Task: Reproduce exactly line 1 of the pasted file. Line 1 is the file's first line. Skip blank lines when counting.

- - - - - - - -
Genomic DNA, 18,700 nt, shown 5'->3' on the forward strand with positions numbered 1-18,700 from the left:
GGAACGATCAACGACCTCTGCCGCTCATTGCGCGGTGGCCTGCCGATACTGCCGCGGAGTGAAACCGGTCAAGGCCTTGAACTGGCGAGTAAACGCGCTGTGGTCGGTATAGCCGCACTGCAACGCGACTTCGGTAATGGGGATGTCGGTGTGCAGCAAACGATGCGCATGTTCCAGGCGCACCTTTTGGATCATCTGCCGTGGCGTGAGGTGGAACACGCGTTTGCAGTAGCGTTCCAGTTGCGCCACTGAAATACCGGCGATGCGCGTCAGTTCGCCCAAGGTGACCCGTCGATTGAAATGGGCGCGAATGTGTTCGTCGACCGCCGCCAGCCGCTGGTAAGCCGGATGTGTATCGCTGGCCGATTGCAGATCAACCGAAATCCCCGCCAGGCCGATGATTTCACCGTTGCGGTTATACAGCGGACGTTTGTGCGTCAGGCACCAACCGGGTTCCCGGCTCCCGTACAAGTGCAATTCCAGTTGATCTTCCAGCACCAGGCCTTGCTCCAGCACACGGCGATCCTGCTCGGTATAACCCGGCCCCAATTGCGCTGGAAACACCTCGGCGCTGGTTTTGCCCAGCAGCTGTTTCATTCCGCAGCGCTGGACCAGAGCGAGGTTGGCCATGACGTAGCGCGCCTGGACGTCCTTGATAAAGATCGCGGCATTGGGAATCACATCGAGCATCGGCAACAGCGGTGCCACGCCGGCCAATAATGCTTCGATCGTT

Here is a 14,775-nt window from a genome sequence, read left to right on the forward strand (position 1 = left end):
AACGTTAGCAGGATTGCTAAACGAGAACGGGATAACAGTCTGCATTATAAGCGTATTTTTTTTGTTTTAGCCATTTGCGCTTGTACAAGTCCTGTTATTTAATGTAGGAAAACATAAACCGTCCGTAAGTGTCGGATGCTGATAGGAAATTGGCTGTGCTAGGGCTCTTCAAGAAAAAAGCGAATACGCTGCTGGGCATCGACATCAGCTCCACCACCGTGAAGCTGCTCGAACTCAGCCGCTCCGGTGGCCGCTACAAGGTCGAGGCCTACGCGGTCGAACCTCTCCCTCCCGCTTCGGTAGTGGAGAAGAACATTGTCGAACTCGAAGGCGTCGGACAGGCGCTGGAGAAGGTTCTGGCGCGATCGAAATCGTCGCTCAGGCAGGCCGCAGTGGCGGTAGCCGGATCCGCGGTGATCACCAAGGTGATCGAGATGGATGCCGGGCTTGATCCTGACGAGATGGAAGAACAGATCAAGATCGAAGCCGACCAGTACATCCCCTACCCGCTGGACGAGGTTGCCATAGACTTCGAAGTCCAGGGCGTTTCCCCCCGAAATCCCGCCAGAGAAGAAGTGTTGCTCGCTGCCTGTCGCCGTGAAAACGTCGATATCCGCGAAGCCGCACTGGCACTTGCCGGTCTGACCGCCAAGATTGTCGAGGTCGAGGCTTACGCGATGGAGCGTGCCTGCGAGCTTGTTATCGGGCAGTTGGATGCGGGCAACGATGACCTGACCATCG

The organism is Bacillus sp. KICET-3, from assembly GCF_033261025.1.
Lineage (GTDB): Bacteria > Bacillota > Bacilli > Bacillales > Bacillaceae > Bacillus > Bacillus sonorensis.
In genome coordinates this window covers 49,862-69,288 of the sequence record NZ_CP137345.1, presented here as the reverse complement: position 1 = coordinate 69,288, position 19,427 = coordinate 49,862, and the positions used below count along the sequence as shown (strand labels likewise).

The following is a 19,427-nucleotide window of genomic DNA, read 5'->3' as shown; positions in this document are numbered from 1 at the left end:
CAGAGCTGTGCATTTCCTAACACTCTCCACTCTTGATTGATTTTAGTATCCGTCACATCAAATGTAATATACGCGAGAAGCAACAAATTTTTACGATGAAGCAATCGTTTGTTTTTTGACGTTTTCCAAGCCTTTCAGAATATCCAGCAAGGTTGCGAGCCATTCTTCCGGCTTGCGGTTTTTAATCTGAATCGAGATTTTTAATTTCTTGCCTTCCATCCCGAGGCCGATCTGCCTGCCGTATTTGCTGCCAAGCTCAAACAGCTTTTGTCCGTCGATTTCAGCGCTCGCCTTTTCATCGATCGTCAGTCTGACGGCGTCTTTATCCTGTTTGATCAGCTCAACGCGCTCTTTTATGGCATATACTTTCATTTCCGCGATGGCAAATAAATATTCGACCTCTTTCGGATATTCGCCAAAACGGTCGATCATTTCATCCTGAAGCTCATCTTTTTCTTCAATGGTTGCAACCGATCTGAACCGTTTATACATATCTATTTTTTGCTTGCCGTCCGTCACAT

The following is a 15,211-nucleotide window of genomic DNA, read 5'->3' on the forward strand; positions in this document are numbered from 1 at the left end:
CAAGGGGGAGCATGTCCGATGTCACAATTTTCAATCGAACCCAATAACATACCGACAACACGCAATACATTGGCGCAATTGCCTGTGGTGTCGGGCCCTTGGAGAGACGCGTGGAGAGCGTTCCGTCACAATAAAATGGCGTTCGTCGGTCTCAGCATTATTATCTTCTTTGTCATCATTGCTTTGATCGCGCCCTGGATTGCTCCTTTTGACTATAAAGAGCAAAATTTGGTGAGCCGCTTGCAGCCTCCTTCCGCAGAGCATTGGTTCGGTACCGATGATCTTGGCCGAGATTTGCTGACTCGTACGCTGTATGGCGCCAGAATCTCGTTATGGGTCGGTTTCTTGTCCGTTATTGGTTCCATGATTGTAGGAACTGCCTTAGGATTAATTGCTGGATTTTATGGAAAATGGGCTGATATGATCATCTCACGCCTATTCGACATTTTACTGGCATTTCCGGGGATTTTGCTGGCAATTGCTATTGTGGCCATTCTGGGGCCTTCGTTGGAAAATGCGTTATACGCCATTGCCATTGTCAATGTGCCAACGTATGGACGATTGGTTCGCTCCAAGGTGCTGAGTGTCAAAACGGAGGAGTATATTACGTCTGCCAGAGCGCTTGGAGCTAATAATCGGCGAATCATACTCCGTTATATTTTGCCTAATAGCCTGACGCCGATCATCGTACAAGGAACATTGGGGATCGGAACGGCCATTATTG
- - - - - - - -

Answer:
Genomic DNA, 18,700 nt, shown 5'->3' on the forward strand with positions numbered 1-18,700 from the left: